Breast implant removal is also known as explantation. Breast implants are planned to last a long time after being placed but they are not life-long devices and usually need to be removed (with or without replacement) at some time in the future after breast augmentation. The average lifespan of a breast implant is 10 to 15 years. Some do not last quite so long, while others last many years longer without problems.
The reasons for removing your implants fall into three main categories; problems with the implant, changes in your breasts, and change of mind regarding implants. More than one reason can be behind your choice. Implant reasons include implant not sitting correctly (malposition), capsular contracture (build-up of thickened, tight scar tissue around the implant), implant rupture, implant discomfort, development of breast implant associated-anaplastic large cell lymphoma (BIA-ALCL) or breast implant-associated-squamous cell carcinoma (BIA-SCC) (uncommon forms of cancer found in the capsules around breast implants), breast implant illness symptoms attributed to silicone implants. Breast reasons include changes in breast shape and size over time which can be due to pregnancy, breastfeeding, menopause, weight gain or loss and breast aging. Sometimes, women just no longer wish to have implants as they are at a different stage in their lives.
Breast implants can be simply removed or combined with other breast procedures. You may wish to have your implants replaced or to have fat transfer instead of an implant (lipoaugmentation). If a capsular contracture or significant rupture or other capsule problem is detected, a capsulectomy (removal of the capsule of scar tissue that has formed around the implant) may be needed. If you have laxity and sagging of your breast tissue after removal of the implant or after replacing with a smaller implant or if breast shape was one of the reasons for removing the implant, then a mastopexy (breast lift) may be performed as well.
Light dressings and a support bra will be needed afterward. Support bras are usually advised to be worn between one and three months after surgery. You will also be advised on the care of your breast scars while they heal and fade. The exact aftercare instructions will depend on whether you had implant removal alone or combined with other breast procedures.
Ensure you consider all aspects of a procedure. You can speak to your surgeon about these areas of the surgery in more detail during a consultation.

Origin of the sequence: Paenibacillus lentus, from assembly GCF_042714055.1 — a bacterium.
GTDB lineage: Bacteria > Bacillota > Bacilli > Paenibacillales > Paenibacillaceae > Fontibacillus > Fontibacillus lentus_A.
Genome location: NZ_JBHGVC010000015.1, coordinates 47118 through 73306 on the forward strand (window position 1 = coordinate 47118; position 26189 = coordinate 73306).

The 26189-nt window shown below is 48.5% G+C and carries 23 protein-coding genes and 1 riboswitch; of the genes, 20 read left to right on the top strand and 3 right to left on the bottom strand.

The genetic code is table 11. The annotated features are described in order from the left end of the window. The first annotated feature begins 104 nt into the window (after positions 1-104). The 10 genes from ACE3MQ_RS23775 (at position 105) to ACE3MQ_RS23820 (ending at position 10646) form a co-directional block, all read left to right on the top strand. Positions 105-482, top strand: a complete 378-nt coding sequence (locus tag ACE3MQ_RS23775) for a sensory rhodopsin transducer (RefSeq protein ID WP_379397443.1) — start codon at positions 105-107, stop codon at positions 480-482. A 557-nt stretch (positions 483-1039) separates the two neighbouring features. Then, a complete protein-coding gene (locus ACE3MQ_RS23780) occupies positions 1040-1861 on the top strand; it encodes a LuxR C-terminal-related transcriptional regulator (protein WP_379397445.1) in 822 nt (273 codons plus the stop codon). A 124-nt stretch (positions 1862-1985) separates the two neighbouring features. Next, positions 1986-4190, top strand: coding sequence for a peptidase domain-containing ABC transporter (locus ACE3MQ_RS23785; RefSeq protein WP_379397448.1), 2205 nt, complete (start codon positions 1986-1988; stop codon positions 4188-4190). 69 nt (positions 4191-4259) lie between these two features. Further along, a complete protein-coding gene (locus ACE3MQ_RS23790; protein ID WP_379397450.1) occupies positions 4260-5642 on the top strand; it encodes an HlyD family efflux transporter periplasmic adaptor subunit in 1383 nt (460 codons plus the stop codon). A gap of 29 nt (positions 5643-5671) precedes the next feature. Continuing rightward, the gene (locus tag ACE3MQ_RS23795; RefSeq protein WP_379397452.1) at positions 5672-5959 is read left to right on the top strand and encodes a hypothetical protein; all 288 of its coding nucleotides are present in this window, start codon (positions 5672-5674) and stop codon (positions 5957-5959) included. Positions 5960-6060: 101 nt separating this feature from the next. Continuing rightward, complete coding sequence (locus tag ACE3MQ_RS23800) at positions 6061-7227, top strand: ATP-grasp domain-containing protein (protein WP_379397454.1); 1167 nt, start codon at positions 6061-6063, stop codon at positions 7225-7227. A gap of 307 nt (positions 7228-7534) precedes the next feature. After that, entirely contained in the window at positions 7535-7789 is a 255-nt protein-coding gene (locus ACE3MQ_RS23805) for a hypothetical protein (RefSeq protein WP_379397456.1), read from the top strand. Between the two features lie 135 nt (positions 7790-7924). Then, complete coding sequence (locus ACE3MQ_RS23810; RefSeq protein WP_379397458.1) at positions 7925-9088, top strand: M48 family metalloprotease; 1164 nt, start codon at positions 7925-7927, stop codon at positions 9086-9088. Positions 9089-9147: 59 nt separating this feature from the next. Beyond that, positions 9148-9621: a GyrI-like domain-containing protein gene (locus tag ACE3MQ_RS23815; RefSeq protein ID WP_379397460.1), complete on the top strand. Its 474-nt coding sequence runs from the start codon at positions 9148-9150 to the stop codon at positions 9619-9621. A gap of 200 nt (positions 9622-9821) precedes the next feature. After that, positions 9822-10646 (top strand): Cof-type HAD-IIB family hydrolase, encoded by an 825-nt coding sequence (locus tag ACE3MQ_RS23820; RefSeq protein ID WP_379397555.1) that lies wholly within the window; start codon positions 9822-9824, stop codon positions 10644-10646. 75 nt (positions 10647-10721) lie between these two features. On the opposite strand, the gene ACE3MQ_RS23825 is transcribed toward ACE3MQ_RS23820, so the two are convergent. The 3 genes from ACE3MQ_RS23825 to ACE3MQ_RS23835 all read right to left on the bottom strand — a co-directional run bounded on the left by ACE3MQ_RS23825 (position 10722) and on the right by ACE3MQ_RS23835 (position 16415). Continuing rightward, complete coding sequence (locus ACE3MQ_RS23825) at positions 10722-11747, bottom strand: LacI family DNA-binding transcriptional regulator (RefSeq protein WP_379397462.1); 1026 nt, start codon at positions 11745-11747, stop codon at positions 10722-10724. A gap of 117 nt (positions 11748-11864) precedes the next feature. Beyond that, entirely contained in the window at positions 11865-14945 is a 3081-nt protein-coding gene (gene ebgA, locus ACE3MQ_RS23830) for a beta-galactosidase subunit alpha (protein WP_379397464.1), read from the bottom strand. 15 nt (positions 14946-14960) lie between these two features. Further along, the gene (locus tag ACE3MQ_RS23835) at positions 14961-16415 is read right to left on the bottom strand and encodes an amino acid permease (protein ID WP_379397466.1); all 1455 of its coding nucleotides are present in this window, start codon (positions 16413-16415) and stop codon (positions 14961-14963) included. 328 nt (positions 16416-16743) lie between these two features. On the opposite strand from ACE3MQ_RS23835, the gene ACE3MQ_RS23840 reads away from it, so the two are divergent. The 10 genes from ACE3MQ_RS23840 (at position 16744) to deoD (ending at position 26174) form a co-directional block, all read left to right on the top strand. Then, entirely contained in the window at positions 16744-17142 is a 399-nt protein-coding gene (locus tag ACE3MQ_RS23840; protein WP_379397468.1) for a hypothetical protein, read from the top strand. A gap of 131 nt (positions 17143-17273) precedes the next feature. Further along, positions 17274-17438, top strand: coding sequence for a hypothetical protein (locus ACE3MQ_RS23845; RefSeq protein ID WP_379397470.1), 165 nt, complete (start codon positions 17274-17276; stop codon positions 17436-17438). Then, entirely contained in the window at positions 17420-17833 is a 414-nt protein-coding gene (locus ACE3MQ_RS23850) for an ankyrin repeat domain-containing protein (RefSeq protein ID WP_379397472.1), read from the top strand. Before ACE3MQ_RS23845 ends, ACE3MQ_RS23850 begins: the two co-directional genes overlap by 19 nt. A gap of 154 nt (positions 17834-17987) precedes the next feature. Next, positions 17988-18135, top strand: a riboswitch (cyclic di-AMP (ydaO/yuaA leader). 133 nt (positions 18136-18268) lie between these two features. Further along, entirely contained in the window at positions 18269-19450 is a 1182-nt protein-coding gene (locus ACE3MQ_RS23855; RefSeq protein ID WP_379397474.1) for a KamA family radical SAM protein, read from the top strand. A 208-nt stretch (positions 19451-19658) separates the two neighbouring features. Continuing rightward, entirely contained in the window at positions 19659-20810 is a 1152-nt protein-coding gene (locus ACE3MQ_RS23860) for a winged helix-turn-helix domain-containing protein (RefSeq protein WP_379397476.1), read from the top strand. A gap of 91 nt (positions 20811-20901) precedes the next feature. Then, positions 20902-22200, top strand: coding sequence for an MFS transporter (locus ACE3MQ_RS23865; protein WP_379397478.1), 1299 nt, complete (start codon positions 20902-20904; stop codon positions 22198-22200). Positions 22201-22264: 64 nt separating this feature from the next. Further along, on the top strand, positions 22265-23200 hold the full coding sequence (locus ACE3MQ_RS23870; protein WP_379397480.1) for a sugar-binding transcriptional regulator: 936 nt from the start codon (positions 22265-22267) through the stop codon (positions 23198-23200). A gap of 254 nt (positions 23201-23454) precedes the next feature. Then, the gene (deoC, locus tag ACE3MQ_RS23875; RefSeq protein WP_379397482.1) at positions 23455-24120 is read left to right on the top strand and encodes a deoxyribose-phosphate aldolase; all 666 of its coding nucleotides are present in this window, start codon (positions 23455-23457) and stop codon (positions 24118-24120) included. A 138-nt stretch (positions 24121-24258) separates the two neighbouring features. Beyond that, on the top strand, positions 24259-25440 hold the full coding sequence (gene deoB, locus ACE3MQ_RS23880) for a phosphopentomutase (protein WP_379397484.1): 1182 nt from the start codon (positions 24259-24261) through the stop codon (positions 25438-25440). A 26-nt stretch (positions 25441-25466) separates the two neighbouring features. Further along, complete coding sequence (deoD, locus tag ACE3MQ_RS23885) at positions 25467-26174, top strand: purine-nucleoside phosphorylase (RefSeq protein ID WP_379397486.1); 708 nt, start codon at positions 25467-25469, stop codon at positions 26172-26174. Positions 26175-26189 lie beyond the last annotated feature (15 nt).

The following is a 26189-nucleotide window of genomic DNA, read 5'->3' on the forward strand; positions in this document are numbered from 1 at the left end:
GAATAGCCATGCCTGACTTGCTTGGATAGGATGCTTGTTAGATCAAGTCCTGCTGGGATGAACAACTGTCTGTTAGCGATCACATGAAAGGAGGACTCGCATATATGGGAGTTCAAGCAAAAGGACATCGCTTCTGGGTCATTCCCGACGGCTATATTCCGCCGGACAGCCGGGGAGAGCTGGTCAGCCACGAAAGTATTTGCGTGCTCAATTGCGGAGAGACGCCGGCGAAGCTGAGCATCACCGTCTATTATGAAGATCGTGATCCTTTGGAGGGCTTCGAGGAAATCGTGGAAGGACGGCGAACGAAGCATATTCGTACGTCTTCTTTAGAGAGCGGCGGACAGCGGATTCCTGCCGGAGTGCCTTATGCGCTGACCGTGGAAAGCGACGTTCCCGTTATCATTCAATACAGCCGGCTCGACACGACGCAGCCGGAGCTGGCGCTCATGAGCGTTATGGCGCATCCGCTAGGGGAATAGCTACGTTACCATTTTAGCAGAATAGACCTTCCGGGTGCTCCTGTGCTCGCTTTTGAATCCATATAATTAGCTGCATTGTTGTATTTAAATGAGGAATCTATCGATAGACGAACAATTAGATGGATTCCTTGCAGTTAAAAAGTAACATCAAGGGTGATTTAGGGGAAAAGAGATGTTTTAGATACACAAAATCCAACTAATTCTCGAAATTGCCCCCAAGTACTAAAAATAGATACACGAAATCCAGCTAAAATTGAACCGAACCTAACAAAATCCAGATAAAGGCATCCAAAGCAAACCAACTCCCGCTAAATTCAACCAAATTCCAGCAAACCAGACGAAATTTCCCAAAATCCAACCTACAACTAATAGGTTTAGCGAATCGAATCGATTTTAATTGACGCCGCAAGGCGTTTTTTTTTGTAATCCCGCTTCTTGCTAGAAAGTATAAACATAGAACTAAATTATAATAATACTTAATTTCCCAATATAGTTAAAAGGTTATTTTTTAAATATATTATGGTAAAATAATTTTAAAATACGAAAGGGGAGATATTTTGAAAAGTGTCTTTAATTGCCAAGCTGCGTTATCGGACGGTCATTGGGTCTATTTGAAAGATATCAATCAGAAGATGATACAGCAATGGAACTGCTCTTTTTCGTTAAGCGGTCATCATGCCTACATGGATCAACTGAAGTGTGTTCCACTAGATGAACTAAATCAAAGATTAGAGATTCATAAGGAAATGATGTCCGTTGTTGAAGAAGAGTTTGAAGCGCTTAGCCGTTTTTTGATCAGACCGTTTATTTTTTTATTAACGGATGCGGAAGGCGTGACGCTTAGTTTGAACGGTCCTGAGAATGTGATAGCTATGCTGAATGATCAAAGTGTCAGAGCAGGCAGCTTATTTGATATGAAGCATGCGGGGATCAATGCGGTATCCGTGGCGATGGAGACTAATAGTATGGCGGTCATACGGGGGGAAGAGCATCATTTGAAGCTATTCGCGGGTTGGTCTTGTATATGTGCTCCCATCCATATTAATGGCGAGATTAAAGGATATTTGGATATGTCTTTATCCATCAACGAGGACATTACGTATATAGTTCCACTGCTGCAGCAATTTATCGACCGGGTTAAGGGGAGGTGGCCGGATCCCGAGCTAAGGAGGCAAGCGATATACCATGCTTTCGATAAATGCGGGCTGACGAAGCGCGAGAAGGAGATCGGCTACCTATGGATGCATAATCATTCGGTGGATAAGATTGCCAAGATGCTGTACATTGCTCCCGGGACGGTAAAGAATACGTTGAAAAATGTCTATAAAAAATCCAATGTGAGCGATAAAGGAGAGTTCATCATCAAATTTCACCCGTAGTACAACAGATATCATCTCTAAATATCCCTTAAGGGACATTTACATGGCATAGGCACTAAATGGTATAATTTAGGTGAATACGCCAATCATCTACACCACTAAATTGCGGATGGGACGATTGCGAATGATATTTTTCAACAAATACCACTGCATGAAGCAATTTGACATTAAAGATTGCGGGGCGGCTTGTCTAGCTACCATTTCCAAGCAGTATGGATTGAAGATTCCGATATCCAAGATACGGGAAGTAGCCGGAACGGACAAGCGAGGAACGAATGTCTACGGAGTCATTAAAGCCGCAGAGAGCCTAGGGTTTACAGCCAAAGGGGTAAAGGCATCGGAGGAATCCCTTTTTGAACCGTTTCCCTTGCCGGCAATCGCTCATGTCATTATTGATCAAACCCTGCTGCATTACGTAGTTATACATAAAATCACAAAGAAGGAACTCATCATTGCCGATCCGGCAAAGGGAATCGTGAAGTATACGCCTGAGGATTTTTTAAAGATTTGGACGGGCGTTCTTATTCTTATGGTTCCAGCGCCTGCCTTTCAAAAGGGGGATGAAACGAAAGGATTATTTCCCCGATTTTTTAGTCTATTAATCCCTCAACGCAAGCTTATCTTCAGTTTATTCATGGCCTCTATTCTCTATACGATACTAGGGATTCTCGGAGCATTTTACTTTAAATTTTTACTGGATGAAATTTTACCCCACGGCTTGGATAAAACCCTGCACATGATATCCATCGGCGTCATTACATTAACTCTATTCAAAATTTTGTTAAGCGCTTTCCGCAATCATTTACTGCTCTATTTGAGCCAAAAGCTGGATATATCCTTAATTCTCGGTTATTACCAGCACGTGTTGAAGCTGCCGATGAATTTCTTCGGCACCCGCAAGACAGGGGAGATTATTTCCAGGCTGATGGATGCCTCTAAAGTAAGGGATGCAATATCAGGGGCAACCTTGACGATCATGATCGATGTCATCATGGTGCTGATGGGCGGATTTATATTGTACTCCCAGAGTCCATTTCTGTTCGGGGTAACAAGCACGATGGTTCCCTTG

0.5 to 2.5 hours depending if removal of implants alone or if replacement or other breast procedures are planned
General anaesthesia (most common) or local anaesthesia and sedation, implant removal alone can be done under local anaesthesia if no other procedures are planned
Day surgery unless combined with other procedures that require an overnight stay
Risks can include early risks of surgery such as bleeding, infection, seroma (fluid build-up), wound healing problems, clots in your leg veins and breast risks such as altered sensation of the nipple (usually numbness but can be oversensitivity, usually temporary but can be permanent), asymmetry, recurrence of lax, sagging tissue, loss of tissue including the nipple and areola and poor scarring. If implants are replaced, implant risks such as capsular contracture (tight scar tissue around the implant), implants not sitting in the correct position, implant rupture, development of breast implant associated-anaplastic large cell lymphoma (BIA-ALCL) or breast implant associated-squamous cell carcinoma (BIA-SCC) (uncommon forms of cancer found in the capsules around breast implants), breast implant illness symptoms are also considerations.
Risks can be reduced by having your surgery at a healthy and steady weight, planning your surgery in relation to pregnancies and your lifestyle, avoiding nicotine in the run-up to and recovery from your surgery, optimizing any health conditions e.g. diabetes and following your surgeon’s aftercare advice.
Your breasts will be swollen, tight, and tender particularly in the first two weeks, but usually up to six weeks. Your breast tissue will gradually soften as you heal and as the swelling goes down. Depending on the exact surgery, you may have to allow some time for the final shape and implant position to take place. You may have to adjust to having smaller breasts and a change in the shape of your breasts. You will need to wear a support bra and look after your scars as your surgeon advised. One to two weeks off work is usual. Return to exercise is after six to eight weeks.
Results are long-lasting but are affected by weight gain, weight loss and hormonal changes such as pregnancy or breastfeeding. The average lifespan of a breast implant is 10 to 15 years so you will need to allow for future surgeries to change your implant if replaced. Breast aging will continue as well. Mammograms and other breast scans can be performed once you have healed but you should notify the radiographer of your previous/current implants and surgery.